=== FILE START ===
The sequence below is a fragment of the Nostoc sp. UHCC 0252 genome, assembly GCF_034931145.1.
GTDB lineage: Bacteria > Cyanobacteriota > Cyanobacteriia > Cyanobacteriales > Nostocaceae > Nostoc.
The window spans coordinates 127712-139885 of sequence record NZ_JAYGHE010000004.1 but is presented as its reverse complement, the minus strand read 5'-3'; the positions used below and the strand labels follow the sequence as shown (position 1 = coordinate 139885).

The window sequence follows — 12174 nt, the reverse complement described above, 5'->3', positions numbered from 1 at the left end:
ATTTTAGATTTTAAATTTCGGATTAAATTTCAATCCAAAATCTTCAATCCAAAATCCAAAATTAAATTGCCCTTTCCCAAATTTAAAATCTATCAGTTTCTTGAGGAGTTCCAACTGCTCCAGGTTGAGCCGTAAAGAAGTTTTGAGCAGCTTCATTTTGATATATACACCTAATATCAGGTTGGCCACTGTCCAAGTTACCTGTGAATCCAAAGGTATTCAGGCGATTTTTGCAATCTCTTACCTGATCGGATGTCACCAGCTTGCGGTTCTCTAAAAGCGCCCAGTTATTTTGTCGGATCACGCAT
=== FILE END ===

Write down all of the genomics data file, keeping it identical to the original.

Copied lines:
The sequence below is a fragment of the Nostoc sp. UHCC 0252 genome, assembly GCF_034931145.1.
GTDB lineage: Bacteria > Cyanobacteriota > Cyanobacteriia > Cyanobacteriales > Nostocaceae > Nostoc.
The window spans coordinates 127712-139885 of sequence record NZ_JAYGHE010000004.1 but is presented as its reverse complement, the minus strand read 5'-3'; the positions used below and the strand labels follow the sequence as shown (position 1 = coordinate 139885).

The window sequence follows — 12174 nt, the reverse complement described above, 5'->3', positions numbered from 1 at the left end:
ATTTTAGATTTTAAATTTCGGATTAAATTTCAATCCAAAATCTTCAATCCAAAATCCAAAATTAAATTGCCCTTTCCCAAATTTAAAATCTATCAGTTTCTTGAGGAGTTCCAACTGCTCCAGGTTGAGCCGTAAAGAAGTTTTGAGCAGCTTCATTTTGATATATACACCTAATATCAGGTTGGCCACTGTCCAAGTTACCTGTGAATCCAAAGGTATTCAGGCGATTTTTGCAATCTCTTACCTGATCGGATGTCACCAGCTTGCGGTTCTCTAAAAGCGCCCAGTTATTTTGTCGGATCACGCAT